The ACCC has even gone as far as suggesting that "If your hoverboard supplier is based overseas, it may be possible to return the product via land and sea freight".
In a direct message to retailers the ACCC claim that retailers should top selling hoverboards unless they are sure they meet the safety standards for hoverboard batteries and battery control systems specified in the ban.
The charger for recharging the battery should also meet state and territory electrical safety requirements.
They said that if retailers are unable to confirm that the hoverboards they supplied meet those standards, within a reasonable time, customers are entitled under the Australian Consumer Law (ACL) to consider them to be of unacceptable quality and to ask for a refund or replacement hoverboard that does meet the safety standards specified in the ban.
Here is a list of hoverboards recalled to date:
Hunter Sports-Moonwalker Electric Balancing Scooter sold at BIG W (link is external)
eBay Trader 'SelloProducts'-Self-Balancing 2 wheels Electric Scooter (link is external)
Catchoftheday.com.au Pty Ltd-AirWalk Self-Balancing Scooter (link is external)
Techwheel-Techwheel Z-01 (ChargerOnly) (link is external)
Scooter Emporium-Self Balancing Scooter with Charger (link is external)
Go Easy Australia - Go Skitz Self Balancing E Board models S01 & S03 ( Charger Only) (link is external)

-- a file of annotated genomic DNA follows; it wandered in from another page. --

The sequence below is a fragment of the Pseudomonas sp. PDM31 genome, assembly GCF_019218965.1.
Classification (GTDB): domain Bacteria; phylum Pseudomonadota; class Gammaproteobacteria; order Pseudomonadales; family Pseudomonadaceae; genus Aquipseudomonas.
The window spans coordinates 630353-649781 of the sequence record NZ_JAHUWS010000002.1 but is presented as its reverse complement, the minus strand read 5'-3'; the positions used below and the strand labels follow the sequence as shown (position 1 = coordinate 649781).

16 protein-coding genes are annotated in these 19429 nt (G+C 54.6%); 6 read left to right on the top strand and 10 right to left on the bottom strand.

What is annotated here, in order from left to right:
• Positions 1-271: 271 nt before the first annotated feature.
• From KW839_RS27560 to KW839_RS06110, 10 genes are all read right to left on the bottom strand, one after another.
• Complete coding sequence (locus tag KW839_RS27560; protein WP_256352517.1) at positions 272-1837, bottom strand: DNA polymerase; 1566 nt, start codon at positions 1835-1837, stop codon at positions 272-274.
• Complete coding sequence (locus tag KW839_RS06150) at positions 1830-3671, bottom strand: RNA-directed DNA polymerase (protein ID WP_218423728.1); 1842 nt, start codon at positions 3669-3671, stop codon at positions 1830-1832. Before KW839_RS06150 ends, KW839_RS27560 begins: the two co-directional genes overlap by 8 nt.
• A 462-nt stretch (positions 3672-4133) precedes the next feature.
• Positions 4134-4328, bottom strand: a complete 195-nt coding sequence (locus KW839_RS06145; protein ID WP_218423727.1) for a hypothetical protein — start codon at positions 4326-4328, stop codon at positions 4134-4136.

Mod Products-Mod Board Model MOD001(Charger Only) (link is external)
Jyro Pty Ltd-Jyro Self-Balancing 2 Wheel Electric Scooter (link is external)
Smart Scooter ANZ-Smart Scooter 'Hoverboard' (link is external)
TCB Contracting Pty Ltd-Balancing Scooter 'Hoverboard' (link is external)
Freego Australasia Pty Ltd-Freego Hoverboard W1, W2 and W2SR (Charger Only) (link is external)
Smart Wheels Australia Pty Ltd-"Neo" Hoverboard (Charger and Appliance Connector Only) (link is external)
Ohmama-"Swegway" Hoverboard (link is external)
Crazy Technology Pty Ltd-Smart Electric Self-Balancing Scooter / Hoverboard (Charger Only) (link is external)
Austwide Consumer Products-Two Wheel Self Balance Drift Board ("Hoverboard") (link is external)
Glideboard-Balance Wheel Electric Scooter ("Hoverboards") (link is external)
Awesomewheels Pty Ltd-SEGGi Self-Balancing 2 Wheel Electric Scooter ("Hoverboard") (link is external)
Home Garden Sales-Smart Self-Balancing Scooter/Hoverboard Charger (link is external)
Hoverboard Store-2 Wheel Self-Balancing Scooter/ Hoverboard (Charger Only) (link is external)
DayNight Technology Pty Ltd-Self-Balancing Scooter/Hoverboard (link is external)